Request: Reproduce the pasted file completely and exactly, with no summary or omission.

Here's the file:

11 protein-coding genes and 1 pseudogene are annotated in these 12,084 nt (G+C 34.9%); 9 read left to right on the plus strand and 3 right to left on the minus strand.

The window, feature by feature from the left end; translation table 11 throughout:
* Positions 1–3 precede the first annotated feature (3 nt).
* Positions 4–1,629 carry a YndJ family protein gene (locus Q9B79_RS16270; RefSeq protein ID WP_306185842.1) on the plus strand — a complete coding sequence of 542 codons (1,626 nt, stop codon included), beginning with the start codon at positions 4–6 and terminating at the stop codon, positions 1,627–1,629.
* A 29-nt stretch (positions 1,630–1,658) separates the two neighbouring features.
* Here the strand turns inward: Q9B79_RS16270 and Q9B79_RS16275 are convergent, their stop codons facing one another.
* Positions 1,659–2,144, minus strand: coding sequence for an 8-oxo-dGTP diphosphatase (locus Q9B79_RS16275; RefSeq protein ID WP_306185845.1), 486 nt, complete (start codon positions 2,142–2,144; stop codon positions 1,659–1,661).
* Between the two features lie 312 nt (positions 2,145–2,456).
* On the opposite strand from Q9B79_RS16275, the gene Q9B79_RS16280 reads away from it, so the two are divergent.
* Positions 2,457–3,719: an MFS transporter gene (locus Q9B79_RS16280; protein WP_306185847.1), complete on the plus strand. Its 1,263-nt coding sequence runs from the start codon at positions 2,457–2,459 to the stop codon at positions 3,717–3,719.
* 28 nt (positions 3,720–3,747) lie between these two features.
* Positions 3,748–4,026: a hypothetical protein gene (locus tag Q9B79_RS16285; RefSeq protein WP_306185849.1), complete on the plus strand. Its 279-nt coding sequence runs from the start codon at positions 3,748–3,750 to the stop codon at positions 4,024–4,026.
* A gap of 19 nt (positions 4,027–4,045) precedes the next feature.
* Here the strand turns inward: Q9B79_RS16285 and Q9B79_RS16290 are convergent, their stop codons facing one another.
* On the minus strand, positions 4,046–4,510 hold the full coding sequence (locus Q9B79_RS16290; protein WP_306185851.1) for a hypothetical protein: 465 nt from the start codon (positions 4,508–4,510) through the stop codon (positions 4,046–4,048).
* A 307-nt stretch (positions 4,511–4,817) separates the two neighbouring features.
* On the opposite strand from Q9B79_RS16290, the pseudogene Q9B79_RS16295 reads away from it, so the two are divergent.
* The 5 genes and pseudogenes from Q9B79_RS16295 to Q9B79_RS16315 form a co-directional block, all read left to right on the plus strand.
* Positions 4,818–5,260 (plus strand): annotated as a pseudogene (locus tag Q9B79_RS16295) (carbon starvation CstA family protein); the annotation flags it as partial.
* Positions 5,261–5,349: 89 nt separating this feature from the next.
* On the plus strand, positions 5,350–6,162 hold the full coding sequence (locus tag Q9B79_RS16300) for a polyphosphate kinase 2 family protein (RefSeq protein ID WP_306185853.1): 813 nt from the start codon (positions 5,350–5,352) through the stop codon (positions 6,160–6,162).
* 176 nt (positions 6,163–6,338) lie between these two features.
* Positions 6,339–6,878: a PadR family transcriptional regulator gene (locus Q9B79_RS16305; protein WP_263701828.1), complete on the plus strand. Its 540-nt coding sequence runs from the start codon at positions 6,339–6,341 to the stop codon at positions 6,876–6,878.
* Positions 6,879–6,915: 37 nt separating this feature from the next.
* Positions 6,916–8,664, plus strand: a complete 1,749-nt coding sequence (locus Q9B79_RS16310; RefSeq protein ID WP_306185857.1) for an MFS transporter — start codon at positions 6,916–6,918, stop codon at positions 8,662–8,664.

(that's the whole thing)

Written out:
11 protein-coding genes and 1 pseudogene are annotated in these 12,084 nt (G+C 34.9%); 9 read left to right on the plus strand and 3 right to left on the minus strand.

The window, feature by feature from the left end; translation table 11 throughout:
* Positions 1–3 precede the first annotated feature (3 nt).
* Positions 4–1,629 carry a YndJ family protein gene (locus Q9B79_RS16270; RefSeq protein ID WP_306185842.1) on the plus strand — a complete coding sequence of 542 codons (1,626 nt, stop codon included), beginning with the start codon at positions 4–6 and terminating at the stop codon, positions 1,627–1,629.
* A 29-nt stretch (positions 1,630–1,658) separates the two neighbouring features.
* Here the strand turns inward: Q9B79_RS16270 and Q9B79_RS16275 are convergent, their stop codons facing one another.
* Positions 1,659–2,144, minus strand: coding sequence for an 8-oxo-dGTP diphosphatase (locus Q9B79_RS16275; RefSeq protein ID WP_306185845.1), 486 nt, complete (start codon positions 2,142–2,144; stop codon positions 1,659–1,661).
* Between the two features lie 312 nt (positions 2,145–2,456).
* On the opposite strand from Q9B79_RS16275, the gene Q9B79_RS16280 reads away from it, so the two are divergent.
* Positions 2,457–3,719: an MFS transporter gene (locus Q9B79_RS16280; protein WP_306185847.1), complete on the plus strand. Its 1,263-nt coding sequence runs from the start codon at positions 2,457–2,459 to the stop codon at positions 3,717–3,719.
* 28 nt (positions 3,720–3,747) lie between these two features.
* Positions 3,748–4,026: a hypothetical protein gene (locus tag Q9B79_RS16285; RefSeq protein WP_306185849.1), complete on the plus strand. Its 279-nt coding sequence runs from the start codon at positions 3,748–3,750 to the stop codon at positions 4,024–4,026.
* A gap of 19 nt (positions 4,027–4,045) precedes the next feature.
* Here the strand turns inward: Q9B79_RS16285 and Q9B79_RS16290 are convergent, their stop codons facing one another.
* On the minus strand, positions 4,046–4,510 hold the full coding sequence (locus Q9B79_RS16290; protein WP_306185851.1) for a hypothetical protein: 465 nt from the start codon (positions 4,508–4,510) through the stop codon (positions 4,046–4,048).
* A 307-nt stretch (positions 4,511–4,817) separates the two neighbouring features.
* On the opposite strand from Q9B79_RS16290, the pseudogene Q9B79_RS16295 reads away from it, so the two are divergent.
* The 5 genes and pseudogenes from Q9B79_RS16295 to Q9B79_RS16315 form a co-directional block, all read left to right on the plus strand.
* Positions 4,818–5,260 (plus strand): annotated as a pseudogene (locus tag Q9B79_RS16295) (carbon starvation CstA family protein); the annotation flags it as partial.
* Positions 5,261–5,349: 89 nt separating this feature from the next.
* On the plus strand, positions 5,350–6,162 hold the full coding sequence (locus tag Q9B79_RS16300) for a polyphosphate kinase 2 family protein (RefSeq protein ID WP_306185853.1): 813 nt from the start codon (positions 5,350–5,352) through the stop codon (positions 6,160–6,162).
* 176 nt (positions 6,163–6,338) lie between these two features.
* Positions 6,339–6,878: a PadR family transcriptional regulator gene (locus Q9B79_RS16305; protein WP_263701828.1), complete on the plus strand. Its 540-nt coding sequence runs from the start codon at positions 6,339–6,341 to the stop codon at positions 6,876–6,878.
* Positions 6,879–6,915: 37 nt separating this feature from the next.
* Positions 6,916–8,664, plus strand: a complete 1,749-nt coding sequence (locus Q9B79_RS16310; RefSeq protein ID WP_306185857.1) for an MFS transporter — start codon at positions 6,916–6,918, stop codon at positions 8,662–8,664.